Unfortunately, cleaning product manufacturers are not required to disclose their ingredients on the product. There are tens of thousands chemicals that can be included in these products, and only a small percentage have been tested for safety to humans. Many cleaning ingredients are petroleum-based and contain harsh and harmful chemicals that impact our health!
Because we touch, breathe in, and ingest small amounts of several different chemicals that we spray and spread around our homes to clean, we experience long-term, additive exposure to dangerous toxins. Mounting evidence links chemical exposure to rising levels of chronic health problems, and release of these chemicals into the environment can negatively affect waterways and ecosystems.
Cleaning products can contain toxins, carcinogens, endocrine disruptors, asthmagens, and allergens. These chemicals can be undisclosed or hidden in trade secret recipes for synthetic scents called "fragrance" or "parfum."
Think you’re disinfecting your home from viruses, bacteria, flu, and other unseen harms? In 2005 the US market for household cleaning products was $14.5 billion, including a rapid increase in disinfectant products. Advertisers and the media appear to be sharing a common objective by alarming the public of the unseen dangers lurking in every nook and cranny. However, the overuse of antimicrobials/antibacterials may be adding to the increase in antibiotic-resistant bacteria, which provides the public with fewer tools to fight infectious disease.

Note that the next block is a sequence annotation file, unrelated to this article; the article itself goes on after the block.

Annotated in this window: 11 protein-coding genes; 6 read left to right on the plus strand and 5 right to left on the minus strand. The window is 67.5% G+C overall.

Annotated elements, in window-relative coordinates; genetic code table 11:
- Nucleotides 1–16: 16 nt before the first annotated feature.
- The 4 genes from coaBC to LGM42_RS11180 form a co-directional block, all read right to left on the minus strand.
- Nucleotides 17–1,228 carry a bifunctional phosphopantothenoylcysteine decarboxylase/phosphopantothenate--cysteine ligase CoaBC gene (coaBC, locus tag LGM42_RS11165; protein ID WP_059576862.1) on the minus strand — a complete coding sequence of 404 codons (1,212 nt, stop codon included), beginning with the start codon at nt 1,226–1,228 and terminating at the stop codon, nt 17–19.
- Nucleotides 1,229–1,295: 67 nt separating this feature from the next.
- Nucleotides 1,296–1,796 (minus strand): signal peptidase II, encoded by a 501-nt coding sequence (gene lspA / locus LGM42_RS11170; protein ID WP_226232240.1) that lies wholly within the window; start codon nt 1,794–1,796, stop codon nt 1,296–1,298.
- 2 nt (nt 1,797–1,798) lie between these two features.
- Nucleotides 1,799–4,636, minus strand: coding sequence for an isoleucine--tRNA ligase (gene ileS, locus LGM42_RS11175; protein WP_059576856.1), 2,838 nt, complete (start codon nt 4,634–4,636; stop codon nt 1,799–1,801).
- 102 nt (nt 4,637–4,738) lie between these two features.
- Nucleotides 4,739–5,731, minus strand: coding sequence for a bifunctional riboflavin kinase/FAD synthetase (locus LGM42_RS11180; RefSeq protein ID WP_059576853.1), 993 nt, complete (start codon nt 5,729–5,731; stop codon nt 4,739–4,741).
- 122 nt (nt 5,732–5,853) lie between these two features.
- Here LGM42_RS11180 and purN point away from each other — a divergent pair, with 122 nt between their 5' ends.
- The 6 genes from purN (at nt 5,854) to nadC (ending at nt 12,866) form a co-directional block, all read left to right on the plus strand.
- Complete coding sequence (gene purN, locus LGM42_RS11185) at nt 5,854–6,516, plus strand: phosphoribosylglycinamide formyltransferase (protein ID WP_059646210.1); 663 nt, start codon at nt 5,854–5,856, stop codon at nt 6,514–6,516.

Rinsing these chemicals down our drain is also negatively impacting our environment. A 2002 United States Geologic Survey determined that 70% of streams contained detergents and 66% contained disinfectants. Many of these cleaning products contain chemicals that act as endocrine (hormone) disruptors with possible negative impacts for our health and the aquatic ecosystem.
Without up-to-date laws in place to regulate the safety of these products, the responsibility falls to the consumer to choose safe and healthy cleaning supplies for the home. Here's what you can do to promote "green" cleaning in the home:
Look for safer cleaning products:
These are made with same ingredients our grandparents used... baking soda, vinegar, salt, lemon, and more. Simple substances like these are much safer and healthier than conventional cleaning chemicals. These natural cleaners, along with helpful tools like microfiber cloths and mops, are the best way to guarantee a "green" home for you and your family.
Push for proper regulation: